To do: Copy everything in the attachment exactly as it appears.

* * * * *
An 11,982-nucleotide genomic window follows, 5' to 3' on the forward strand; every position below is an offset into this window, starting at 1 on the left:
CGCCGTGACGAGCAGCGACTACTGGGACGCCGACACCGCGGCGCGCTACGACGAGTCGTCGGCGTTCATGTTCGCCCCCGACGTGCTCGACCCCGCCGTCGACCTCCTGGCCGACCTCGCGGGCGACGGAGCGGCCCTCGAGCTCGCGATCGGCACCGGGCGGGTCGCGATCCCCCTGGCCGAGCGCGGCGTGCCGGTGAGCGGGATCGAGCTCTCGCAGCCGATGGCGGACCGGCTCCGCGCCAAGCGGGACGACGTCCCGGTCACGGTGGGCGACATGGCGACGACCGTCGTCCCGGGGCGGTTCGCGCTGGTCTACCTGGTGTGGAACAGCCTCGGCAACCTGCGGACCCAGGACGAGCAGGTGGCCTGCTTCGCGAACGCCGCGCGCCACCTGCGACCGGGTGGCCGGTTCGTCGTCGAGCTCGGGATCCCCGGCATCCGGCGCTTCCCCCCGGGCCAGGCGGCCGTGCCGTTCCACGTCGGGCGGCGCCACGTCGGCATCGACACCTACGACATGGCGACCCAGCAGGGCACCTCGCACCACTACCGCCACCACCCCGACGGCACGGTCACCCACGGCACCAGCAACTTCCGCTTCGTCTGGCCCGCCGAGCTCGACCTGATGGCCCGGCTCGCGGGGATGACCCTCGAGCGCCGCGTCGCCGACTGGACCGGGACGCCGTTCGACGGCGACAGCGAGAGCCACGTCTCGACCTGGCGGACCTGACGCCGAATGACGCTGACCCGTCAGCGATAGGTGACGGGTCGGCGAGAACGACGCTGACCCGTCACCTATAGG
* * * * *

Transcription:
An 11,982-nucleotide genomic window follows, 5' to 3' on the forward strand; every position below is an offset into this window, starting at 1 on the left:
CGCCGTGACGAGCAGCGACTACTGGGACGCCGACACCGCGGCGCGCTACGACGAGTCGTCGGCGTTCATGTTCGCCCCCGACGTGCTCGACCCCGCCGTCGACCTCCTGGCCGACCTCGCGGGCGACGGAGCGGCCCTCGAGCTCGCGATCGGCACCGGGCGGGTCGCGATCCCCCTGGCCGAGCGCGGCGTGCCGGTGAGCGGGATCGAGCTCTCGCAGCCGATGGCGGACCGGCTCCGCGCCAAGCGGGACGACGTCCCGGTCACGGTGGGCGACATGGCGACGACCGTCGTCCCGGGGCGGTTCGCGCTGGTCTACCTGGTGTGGAACAGCCTCGGCAACCTGCGGACCCAGGACGAGCAGGTGGCCTGCTTCGCGAACGCCGCGCGCCACCTGCGACCGGGTGGCCGGTTCGTCGTCGAGCTCGGGATCCCCGGCATCCGGCGCTTCCCCCCGGGCCAGGCGGCCGTGCCGTTCCACGTCGGGCGGCGCCACGTCGGCATCGACACCTACGACATGGCGACCCAGCAGGGCACCTCGCACCACTACCGCCACCACCCCGACGGCACGGTCACCCACGGCACCAGCAACTTCCGCTTCGTCTGGCCCGCCGAGCTCGACCTGATGGCCCGGCTCGCGGGGATGACCCTCGAGCGCCGCGTCGCCGACTGGACCGGGACGCCGTTCGACGGCGACAGCGAGAGCCACGTCTCGACCTGGCGGACCTGACGCCGAATGACGCTGACCCGTCAGCGATAGGTGACGGGTCGGCGAGAACGACGCTGACCCGTCACCTATAGG